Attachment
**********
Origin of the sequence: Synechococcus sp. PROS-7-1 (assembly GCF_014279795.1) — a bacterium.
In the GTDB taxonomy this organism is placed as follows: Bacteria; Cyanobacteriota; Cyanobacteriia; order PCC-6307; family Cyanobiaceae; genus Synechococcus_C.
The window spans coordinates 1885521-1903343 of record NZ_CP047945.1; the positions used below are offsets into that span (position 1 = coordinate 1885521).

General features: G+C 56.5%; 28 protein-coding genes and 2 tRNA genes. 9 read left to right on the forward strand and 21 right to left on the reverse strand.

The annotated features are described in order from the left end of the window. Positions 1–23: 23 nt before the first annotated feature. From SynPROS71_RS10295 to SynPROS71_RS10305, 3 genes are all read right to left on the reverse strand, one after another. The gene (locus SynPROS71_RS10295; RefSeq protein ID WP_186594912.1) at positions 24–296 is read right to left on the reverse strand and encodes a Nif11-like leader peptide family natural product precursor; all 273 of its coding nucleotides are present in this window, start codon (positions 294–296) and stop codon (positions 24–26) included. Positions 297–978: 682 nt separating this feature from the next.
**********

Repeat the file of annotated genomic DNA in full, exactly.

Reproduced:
Origin of the sequence: Synechococcus sp. PROS-7-1 (assembly GCF_014279795.1) — a bacterium.
In the GTDB taxonomy this organism is placed as follows: Bacteria; Cyanobacteriota; Cyanobacteriia; order PCC-6307; family Cyanobiaceae; genus Synechococcus_C.
The window spans coordinates 1885521-1903343 of record NZ_CP047945.1; the positions used below are offsets into that span (position 1 = coordinate 1885521).

General features: G+C 56.5%; 28 protein-coding genes and 2 tRNA genes. 9 read left to right on the forward strand and 21 right to left on the reverse strand.

The annotated features are described in order from the left end of the window. Positions 1–23: 23 nt before the first annotated feature. From SynPROS71_RS10295 to SynPROS71_RS10305, 3 genes are all read right to left on the reverse strand, one after another. The gene (locus SynPROS71_RS10295; RefSeq protein ID WP_186594912.1) at positions 24–296 is read right to left on the reverse strand and encodes a Nif11-like leader peptide family natural product precursor; all 273 of its coding nucleotides are present in this window, start codon (positions 294–296) and stop codon (positions 24–26) included. Positions 297–978: 682 nt separating this feature from the next.